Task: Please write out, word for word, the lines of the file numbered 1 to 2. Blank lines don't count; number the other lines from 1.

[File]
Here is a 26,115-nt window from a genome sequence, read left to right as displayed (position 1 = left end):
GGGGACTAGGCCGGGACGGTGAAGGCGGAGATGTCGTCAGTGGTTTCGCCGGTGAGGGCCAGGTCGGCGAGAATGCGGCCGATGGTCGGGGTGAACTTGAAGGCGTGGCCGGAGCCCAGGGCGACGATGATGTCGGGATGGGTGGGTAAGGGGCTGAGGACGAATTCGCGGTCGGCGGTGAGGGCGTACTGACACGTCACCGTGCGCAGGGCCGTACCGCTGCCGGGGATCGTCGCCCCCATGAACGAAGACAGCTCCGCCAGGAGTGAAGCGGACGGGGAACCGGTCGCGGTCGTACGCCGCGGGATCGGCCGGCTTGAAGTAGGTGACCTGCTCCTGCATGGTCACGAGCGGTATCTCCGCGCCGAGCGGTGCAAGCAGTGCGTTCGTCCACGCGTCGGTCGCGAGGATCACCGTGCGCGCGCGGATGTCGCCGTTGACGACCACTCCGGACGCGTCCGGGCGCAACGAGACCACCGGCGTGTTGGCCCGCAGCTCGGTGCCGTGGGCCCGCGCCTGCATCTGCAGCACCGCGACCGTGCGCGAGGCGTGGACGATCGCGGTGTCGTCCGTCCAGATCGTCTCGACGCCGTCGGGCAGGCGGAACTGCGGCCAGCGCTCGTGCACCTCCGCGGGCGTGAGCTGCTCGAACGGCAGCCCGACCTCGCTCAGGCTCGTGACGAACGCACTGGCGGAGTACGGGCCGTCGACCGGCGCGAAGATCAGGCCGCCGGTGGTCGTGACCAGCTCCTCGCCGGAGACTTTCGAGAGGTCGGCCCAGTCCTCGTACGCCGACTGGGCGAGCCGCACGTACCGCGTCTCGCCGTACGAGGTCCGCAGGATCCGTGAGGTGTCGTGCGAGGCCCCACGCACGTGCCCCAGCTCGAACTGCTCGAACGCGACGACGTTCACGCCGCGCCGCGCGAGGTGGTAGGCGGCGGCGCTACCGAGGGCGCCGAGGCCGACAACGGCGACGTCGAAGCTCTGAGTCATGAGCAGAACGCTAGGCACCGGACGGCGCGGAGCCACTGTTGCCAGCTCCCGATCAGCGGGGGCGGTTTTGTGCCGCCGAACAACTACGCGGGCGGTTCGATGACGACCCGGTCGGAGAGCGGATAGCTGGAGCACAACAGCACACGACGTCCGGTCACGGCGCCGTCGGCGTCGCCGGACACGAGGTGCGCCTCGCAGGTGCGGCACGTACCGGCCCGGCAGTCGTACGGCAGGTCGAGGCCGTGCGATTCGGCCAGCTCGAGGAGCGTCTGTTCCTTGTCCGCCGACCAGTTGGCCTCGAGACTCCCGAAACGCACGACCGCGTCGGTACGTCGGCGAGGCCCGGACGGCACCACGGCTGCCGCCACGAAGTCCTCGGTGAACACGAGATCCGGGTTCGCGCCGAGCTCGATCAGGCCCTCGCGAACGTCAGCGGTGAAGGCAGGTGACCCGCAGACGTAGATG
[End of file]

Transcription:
Here is a 26,115-nt window from a genome sequence, read left to right as displayed (position 1 = left end):
GGGGACTAGGCCGGGACGGTGAAGGCGGAGATGTCGTCAGTGGTTTCGCCGGTGAGGGCCAGGTCGGCGAGAATGCGGCCGATGGTCGGGGTGAACTTGAAGGCGTGGCCGGAGCCCAGGGCGACGATGATGTCGGGATGGGTGGGTAAGGGGCTGAGGACGAATTCGCGGTCGGCGGTGAGGGCGTACTGACACGTCACCGTGCGCAGGGCCGTACCGCTGCCGGGGATCGTCGCCCCCATGAACGAAGACAGCTCCGCCAGGAGTGAAGCGGACGGGGAACCGGTCGCGGTCGTACGCCGCGGGATCGGCCGGCTTGAAGTAGGTGACCTGCTCCTGCATGGTCACGAGCGGTATCTCCGCGCCGAGCGGTGCAAGCAGTGCGTTCGTCCACGCGTCGGTCGCGAGGATCACCGTGCGCGCGCGGATGTCGCCGTTGACGACCACTCCGGACGCGTCCGGGCGCAACGAGACCACCGGCGTGTTGGCCCGCAGCTCGGTGCCGTGGGCCCGCGCCTGCATCTGCAGCACCGCGACCGTGCGCGAGGCGTGGACGATCGCGGTGTCGTCCGTCCAGATCGTCTCGACGCCGTCGGGCAGGCGGAACTGCGGCCAGCGCTCGTGCACCTCCGCGGGCGTGAGCTGCTCGAACGGCAGCCCGACCTCGCTCAGGCTCGTGACGAACGCACTGGCGGAGTACGGGCCGTCGACCGGCGCGAAGATCAGGCCGCCGGTGGTCGTGACCAGCTCCTCGCCGGAGACTTTCGAGAGGTCGGCCCAGTCCTCGTACGCCGACTGGGCGAGCCGCACGTACCGCGTCTCGCCGTACGAGGTCCGCAGGATCCGTGAGGTGTCGTGCGAGGCCCCACGCACGTGCCCCAGCTCGAACTGCTCGAACGCGACGACGTTCACGCCGCGCCGCGCGAGGTGGTAGGCGGCGGCGCTACCGAGGGCGCCGAGGCCGACAACGGCGACGTCGAAGCTCTGAGTCATGAGCAGAACGCTAGGCACCGGACGGCGCGGAGCCACTGTTGCCAGCTCCCGATCAGCGGGGGCGGTTTTGTGCCGCCGAACAACTACGCGGGCGGTTCGATGACGACCCGGTCGGAGAGCGGATAGCTGGAGCACAACAGCACACGACGTCCGGTCACGGCGCCGTCGGCGTCGCCGGACACGAGGTGCGCCTCGCAGGTGCGGCACGTACCGGCCCGGCAGTCGTACGGCAGGTCGAGGCCGTGCGATTCGGCCAGCTCGAGGAGCGTCTGTTCCTTGTCCGCCGACCAGTTGGCCTCGAGACTCCCGAAACGCACGACCGCGTCGGTACGTCGGCGAGGCCCGGACGGCACCACGGCTGCCGCCACGAAGTCCTCGGTGAACACGAGATCCGGGTTCGCGCCGAGCTCGATCAGGCCCTCGCGAACGTCAGCGGTGAAGGCAGGTGACCCGCAGACGTAGATG